Suppose you earn Rs. 78 lakhs for April 1, 2014 to March 31, 2015 for the work you have done in India. That is Rs. 6.5 lakhs a month and at the current exchange rate comes to USD 10,000 a month. In India you would fall under the 30% tax slab and in the US you would fall under the 28% tax bracket. You will first have to file your US taxes which are due on April 15, 2015. Since you earned USD 90,000 over the 9 months you fall under the Foreign Earned Income Exclusion which means the US government won’t tax you on anything. You will need to look at Form 2555 and Form 1116 for Tax Credits to see which makes more sense for you.

Then when you file your Indian taxes on July 31, 2015 you will report the Rs. 78 lakhs on your ITR (income tax return). You will have to show the long-term capital gains on your Indian taxes in Schedule TR which is for taxes paid outside India. And of course you will need to fill out the Schedule FA for foreign assets. If on February 10, 2015 you have a short-term capital gains of Rs. 5 lakhs, your tax will be Rs. 1.5 lakhs which is 30%. Then when you file your US taxes for calendar year 2015, you will have to show the gains and the credits will be listed on Form 1116.

Yeah, it’s almost better to be just a delivery person in India.

Google Cloud vs. Amazon

gcp_next_2016_LP_logo-square-2xLast week, Google hosted their inaugural cloud conference called Google Cloud Platform Next in San Francisco. Google Cloud Platform (GCP) is Google’s answer to Amazon Web Services (AWS), IBM Bluemix and Microsoft Azure. If you were to rattle off the names of Amazon, Google, IBM and Microsoft, and ask any non-technical person to pick who is winning the cloud war…I imagine no one would pick Amazon.

Yet, Amazon is the correct answer. AWS is the gold standard when it comes to cloud computing and they have a large lead since they essentially created the market around 10 years ago. The reality is it didn’t have to be that way. Google has the intellectual knowledge and the technical ability, when you think of Big Data processing you can thank Google. The technology behind Hadoop – Google File System and MapReduce both originated at Google. However, Google didn’t realize the full market potential for cloud computing services like Amazon did.

Now Google is playing catch-up, last year it hired Diane Green to lead the GCP team. Diane Green was the co-founder of VMware, whose software allowed corporate data centers to create “virtual machines”, which is really the heart of any cloud computing platform.

The GCP Next conference was to let the world know that Google has arrived and are a force to be reckoned with. It’s clear Google is going after large enterprise customers which is a very different sales strategy then how AWS grew. AWS initially focused on developers and startups to grow their business and added features as their core audience requested them.

I believe Google has a shot at being #2 but they really need to start rolling out features on an hourly basis! That’s no exaggeration, there are days where AWS will launch 10-15 features which is just unheard of for the scale at which AWS operates.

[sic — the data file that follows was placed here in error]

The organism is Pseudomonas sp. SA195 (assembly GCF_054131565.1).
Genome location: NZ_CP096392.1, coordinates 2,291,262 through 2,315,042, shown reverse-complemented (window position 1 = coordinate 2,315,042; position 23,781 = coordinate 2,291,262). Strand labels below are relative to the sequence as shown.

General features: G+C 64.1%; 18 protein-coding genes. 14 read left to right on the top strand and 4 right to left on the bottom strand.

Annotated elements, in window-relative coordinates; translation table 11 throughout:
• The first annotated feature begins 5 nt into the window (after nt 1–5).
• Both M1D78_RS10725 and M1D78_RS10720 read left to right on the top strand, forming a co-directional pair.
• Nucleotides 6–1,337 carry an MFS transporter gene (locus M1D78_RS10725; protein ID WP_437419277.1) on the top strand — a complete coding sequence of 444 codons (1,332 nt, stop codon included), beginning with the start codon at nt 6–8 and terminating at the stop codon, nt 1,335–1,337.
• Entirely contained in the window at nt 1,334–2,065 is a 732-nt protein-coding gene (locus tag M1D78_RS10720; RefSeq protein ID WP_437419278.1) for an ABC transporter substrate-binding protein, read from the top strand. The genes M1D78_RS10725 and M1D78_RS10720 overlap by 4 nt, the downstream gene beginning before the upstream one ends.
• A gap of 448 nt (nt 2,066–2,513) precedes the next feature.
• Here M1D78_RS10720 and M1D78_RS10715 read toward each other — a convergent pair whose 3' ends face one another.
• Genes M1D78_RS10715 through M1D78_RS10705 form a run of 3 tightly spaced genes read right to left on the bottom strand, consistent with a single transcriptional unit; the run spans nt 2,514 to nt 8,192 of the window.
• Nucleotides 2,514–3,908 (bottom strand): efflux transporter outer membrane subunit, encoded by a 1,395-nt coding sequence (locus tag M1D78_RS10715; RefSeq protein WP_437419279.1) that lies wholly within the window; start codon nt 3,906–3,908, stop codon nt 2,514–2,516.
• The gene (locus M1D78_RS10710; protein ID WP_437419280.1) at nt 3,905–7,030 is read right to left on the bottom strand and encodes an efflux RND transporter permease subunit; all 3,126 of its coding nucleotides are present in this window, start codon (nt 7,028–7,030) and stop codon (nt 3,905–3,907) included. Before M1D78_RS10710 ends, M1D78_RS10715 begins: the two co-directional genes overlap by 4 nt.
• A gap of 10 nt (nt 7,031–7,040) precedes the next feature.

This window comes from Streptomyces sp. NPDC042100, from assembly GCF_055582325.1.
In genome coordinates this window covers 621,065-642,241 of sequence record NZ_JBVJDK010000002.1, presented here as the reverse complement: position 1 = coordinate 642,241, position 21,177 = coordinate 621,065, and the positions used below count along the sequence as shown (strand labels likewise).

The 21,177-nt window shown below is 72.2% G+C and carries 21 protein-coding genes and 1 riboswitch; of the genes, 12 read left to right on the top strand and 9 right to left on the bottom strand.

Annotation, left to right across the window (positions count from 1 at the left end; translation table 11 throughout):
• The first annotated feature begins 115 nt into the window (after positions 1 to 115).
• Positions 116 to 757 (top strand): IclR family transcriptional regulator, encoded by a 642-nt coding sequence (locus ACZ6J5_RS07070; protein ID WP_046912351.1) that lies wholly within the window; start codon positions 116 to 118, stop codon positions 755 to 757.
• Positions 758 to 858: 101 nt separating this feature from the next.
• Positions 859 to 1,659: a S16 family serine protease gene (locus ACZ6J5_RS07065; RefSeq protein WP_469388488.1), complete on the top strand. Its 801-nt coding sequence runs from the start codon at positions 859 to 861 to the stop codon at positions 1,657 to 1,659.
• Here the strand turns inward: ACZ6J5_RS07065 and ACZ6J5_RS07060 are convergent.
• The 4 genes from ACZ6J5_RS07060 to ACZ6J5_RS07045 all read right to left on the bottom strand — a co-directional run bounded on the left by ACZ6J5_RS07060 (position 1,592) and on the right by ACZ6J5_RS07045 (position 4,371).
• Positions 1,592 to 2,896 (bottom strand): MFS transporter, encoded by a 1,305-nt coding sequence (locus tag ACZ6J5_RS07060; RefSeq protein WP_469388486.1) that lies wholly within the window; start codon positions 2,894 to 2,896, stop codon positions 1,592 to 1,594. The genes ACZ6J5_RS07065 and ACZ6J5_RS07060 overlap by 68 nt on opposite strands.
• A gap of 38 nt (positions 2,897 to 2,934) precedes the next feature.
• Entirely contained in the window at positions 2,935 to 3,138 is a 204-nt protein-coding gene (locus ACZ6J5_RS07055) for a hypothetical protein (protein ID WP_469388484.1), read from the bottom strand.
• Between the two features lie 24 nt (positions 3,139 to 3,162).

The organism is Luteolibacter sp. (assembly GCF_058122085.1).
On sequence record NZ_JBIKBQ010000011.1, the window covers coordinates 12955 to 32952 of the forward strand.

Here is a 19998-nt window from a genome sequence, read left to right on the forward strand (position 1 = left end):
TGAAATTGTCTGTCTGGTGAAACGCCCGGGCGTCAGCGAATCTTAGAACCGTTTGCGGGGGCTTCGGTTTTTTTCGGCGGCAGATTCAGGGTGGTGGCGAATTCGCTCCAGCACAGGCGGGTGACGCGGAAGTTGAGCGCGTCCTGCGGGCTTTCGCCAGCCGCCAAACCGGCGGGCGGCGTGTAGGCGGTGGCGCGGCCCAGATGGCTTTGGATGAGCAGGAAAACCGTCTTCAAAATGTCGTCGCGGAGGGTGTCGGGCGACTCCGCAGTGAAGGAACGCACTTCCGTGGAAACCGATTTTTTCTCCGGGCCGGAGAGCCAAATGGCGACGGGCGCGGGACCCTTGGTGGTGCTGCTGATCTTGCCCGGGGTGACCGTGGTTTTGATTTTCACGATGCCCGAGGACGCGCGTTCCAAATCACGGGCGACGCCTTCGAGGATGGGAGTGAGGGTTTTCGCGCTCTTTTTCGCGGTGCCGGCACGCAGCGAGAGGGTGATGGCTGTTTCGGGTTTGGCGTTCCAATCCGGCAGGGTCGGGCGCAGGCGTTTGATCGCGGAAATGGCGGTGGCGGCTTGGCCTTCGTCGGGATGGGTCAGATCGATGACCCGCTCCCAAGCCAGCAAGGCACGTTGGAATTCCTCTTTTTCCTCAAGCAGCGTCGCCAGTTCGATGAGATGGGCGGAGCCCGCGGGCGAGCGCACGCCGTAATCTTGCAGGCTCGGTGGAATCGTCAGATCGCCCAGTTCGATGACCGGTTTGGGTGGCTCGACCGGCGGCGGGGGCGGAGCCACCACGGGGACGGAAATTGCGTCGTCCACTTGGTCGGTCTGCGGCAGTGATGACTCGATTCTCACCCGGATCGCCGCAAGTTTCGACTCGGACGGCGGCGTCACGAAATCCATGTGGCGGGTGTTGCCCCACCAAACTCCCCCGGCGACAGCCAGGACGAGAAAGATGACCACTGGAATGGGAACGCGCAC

Anyways, to prove my technical street cred, below is a tutorial I put together to show how to install WordPress on GCP:

 

 

 

On-Demand: Technology or Service Delivery?

a-little-bit-ofWho would have guessed that in 2009 the idea of hailing a taxi via a mobile app would spark a revolution. That is exactly what Uber has single-handedly done and kicked off what is now termed the “on-demand economy”. In the process, Uber has been estimated to be worth over $50 billion and continues to grow into new markets.

Because of Uber, there are a host of on demand services from delivering groceries, restaurant meals, laundry, home repair, car repair, etc… The list is long and keeps growing by the day. It’s still early days in India and the intense competition in these various verticals has led to a minimum of 10 startups in each category. Which explains why venture capitalists are still funding these “on-demand” startups because no one really knows who will come out on top. Since India is such a large and diverse country, I’m willing to bet that each vertical will end up with 2-3 large players in each vertical category.

Over the past several years I’ve been advising many startups on their product/market fit and technology stack. (Pro tip, to sound smart add stack to anything and people will think you are well versed in that area. Food stack, technology stack, retail stack, etc…). Many of the startups I’ve interacted with for the “on-demand” space are divided into 3 groups:

  1. A team of computer geeks who are looking to provide a solution to a problem
  2. A team that has domain knowledge of the space but lacking any technology strategy
  3. A team that has neither the domain knowledge nor the technology skills, these ideas usually forever remain in PowerPoint

The first group seems to have gotten all the love and media attention. How many times have you read the following headline “3 IITians launch an Uber like service for X”. Initially, I used to enjoy advising those startups because we had so much to talk about in regards to the technology stack. But, when the topic turned to service delivery, business metrics and customer engagement the response was pretty much the same – oh, we’ll just hire some business development and project managers. That should have been my first clue that they were going down the wrong path. For them, the technology was more important than the consumer.